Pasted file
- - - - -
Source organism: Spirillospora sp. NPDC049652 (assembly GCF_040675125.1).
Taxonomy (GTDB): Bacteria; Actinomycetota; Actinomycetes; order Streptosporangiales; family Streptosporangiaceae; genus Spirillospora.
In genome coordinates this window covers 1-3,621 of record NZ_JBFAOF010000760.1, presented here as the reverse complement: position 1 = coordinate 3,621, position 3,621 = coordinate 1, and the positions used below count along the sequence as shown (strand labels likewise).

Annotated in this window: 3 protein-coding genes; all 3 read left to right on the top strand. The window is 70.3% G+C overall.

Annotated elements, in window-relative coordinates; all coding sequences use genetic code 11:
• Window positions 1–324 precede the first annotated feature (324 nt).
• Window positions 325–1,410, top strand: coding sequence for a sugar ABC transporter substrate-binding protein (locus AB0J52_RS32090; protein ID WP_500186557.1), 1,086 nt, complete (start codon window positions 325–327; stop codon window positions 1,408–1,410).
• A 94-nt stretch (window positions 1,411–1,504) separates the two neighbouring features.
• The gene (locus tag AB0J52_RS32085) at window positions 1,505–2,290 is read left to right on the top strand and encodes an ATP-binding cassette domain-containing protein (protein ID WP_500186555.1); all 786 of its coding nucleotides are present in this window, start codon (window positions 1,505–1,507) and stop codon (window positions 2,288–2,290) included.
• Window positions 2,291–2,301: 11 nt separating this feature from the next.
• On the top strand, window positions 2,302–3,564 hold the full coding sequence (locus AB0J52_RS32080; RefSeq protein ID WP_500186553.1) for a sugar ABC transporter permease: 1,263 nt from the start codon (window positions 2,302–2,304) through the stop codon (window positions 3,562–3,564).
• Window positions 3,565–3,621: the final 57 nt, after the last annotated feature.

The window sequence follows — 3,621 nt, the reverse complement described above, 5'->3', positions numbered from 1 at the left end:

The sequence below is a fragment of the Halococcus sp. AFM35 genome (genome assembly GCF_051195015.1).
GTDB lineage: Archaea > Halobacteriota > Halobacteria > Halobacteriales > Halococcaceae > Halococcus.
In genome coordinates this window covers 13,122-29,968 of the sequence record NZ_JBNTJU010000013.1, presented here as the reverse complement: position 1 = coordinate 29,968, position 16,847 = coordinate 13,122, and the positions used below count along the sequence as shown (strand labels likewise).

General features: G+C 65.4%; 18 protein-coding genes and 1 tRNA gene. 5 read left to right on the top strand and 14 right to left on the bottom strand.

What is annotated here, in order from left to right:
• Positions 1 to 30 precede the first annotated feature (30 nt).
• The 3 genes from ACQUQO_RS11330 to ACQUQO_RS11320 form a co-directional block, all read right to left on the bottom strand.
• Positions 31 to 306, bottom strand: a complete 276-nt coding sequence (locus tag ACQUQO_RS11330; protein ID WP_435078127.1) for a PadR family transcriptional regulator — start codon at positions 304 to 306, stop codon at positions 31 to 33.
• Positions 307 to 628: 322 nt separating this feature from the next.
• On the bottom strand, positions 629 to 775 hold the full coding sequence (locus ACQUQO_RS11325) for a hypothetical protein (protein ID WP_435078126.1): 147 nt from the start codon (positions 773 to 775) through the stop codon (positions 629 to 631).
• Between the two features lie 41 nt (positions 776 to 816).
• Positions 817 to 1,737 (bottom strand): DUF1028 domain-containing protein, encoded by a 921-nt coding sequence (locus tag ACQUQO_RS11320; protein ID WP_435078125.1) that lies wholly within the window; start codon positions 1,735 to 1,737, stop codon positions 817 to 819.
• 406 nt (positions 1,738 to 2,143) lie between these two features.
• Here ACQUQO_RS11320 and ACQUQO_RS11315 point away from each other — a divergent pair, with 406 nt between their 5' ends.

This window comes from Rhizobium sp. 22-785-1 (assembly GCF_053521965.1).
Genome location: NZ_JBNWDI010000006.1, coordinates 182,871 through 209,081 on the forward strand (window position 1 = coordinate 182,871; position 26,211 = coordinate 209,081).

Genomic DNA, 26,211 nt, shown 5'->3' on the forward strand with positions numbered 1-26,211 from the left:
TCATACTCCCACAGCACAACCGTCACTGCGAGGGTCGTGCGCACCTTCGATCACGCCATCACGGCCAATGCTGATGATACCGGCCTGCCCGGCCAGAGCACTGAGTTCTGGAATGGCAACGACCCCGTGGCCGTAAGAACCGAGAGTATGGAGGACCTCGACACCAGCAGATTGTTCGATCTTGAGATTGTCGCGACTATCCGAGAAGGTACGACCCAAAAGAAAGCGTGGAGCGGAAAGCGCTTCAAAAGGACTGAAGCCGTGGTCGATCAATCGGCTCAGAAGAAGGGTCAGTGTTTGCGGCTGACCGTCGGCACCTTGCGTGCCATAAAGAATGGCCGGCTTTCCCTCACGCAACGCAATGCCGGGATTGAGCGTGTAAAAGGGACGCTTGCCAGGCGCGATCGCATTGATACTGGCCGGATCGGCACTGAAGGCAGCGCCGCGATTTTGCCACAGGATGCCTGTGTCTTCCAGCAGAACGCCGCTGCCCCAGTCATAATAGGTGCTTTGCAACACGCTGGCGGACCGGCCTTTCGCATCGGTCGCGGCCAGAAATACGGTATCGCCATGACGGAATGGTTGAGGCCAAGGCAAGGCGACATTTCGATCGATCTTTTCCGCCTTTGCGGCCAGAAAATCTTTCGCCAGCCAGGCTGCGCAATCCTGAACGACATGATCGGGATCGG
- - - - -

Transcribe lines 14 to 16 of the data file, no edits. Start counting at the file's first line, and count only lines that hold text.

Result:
The sequence below is a fragment of the Halococcus sp. AFM35 genome (genome assembly GCF_051195015.1).
GTDB lineage: Archaea > Halobacteriota > Halobacteria > Halobacteriales > Halococcaceae > Halococcus.
In genome coordinates this window covers 13,122-29,968 of the sequence record NZ_JBNTJU010000013.1, presented here as the reverse complement: position 1 = coordinate 29,968, position 16,847 = coordinate 13,122, and the positions used below count along the sequence as shown (strand labels likewise).